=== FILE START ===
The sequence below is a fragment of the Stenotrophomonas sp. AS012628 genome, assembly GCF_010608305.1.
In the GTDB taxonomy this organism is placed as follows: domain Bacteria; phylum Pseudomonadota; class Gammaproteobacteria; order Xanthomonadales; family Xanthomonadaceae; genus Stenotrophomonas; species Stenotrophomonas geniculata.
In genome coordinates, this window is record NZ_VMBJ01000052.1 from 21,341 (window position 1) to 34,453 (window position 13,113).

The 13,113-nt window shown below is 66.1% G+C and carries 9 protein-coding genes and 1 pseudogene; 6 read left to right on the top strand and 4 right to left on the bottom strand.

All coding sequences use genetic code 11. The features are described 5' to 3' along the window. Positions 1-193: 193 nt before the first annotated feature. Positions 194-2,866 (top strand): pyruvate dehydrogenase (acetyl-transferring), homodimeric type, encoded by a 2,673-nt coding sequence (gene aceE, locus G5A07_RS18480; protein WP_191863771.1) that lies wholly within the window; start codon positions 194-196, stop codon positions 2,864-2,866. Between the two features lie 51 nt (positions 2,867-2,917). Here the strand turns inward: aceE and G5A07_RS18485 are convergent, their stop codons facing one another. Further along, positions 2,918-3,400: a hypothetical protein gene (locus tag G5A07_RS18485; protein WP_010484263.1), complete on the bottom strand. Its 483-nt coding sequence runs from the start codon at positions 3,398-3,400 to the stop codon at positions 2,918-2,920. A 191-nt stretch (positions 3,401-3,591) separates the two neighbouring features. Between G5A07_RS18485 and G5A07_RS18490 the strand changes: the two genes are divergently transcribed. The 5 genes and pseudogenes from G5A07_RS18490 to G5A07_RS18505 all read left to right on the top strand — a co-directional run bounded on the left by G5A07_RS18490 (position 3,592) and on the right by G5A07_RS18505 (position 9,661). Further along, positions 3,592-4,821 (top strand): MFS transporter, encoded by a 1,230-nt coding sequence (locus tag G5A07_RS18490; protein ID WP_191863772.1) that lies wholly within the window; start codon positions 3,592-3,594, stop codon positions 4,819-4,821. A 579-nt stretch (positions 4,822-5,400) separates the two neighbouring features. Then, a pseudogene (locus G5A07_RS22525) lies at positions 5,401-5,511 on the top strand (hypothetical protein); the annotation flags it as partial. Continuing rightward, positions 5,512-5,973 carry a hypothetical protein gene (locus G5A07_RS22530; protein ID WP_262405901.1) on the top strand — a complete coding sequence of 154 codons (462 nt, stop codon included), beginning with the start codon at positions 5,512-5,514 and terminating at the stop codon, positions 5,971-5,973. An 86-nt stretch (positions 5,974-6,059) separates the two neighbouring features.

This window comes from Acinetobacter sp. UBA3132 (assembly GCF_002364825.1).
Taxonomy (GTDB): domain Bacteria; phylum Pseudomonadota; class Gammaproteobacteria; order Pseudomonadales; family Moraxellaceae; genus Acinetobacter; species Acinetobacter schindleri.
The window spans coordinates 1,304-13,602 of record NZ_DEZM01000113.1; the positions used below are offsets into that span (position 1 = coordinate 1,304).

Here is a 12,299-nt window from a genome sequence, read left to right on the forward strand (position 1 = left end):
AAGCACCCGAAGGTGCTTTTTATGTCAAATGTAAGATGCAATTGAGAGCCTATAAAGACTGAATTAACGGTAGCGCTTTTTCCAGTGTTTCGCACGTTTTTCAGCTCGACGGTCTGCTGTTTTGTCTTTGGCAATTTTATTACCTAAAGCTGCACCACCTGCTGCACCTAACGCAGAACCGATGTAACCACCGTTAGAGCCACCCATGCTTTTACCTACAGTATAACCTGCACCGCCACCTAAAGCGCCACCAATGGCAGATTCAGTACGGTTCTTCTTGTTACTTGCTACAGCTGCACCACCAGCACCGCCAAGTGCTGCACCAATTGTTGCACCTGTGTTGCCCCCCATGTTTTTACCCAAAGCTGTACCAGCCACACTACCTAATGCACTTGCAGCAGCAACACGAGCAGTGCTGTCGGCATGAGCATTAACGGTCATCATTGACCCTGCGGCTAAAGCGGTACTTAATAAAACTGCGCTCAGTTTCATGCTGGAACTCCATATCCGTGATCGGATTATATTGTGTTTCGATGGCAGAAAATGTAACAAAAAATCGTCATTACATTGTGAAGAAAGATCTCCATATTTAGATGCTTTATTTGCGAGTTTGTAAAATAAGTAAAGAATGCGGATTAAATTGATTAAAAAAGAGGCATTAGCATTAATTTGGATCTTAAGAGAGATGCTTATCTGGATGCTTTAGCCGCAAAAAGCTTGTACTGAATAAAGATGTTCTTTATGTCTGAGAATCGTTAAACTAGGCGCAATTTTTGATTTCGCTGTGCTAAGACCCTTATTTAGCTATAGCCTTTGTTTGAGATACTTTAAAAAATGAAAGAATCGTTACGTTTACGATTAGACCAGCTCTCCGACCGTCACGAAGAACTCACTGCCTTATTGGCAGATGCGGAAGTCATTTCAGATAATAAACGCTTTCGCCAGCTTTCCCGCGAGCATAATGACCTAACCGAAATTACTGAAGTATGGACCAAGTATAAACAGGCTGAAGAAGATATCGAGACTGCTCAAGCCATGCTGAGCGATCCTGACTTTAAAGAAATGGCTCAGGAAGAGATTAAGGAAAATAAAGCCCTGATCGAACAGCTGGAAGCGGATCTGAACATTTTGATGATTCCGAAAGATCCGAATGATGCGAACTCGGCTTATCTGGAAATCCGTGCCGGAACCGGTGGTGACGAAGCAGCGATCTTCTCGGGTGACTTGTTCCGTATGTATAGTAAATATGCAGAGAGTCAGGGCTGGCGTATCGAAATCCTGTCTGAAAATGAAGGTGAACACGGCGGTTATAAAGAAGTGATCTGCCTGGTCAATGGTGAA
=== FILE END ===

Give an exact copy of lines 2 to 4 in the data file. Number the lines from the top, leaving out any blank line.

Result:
In the GTDB taxonomy this organism is placed as follows: domain Bacteria; phylum Pseudomonadota; class Gammaproteobacteria; order Xanthomonadales; family Xanthomonadaceae; genus Stenotrophomonas; species Stenotrophomonas geniculata.
In genome coordinates, this window is record NZ_VMBJ01000052.1 from 21,341 (window position 1) to 34,453 (window position 13,113).

The 13,113-nt window shown below is 66.1% G+C and carries 9 protein-coding genes and 1 pseudogene; 6 read left to right on the top strand and 4 right to left on the bottom strand.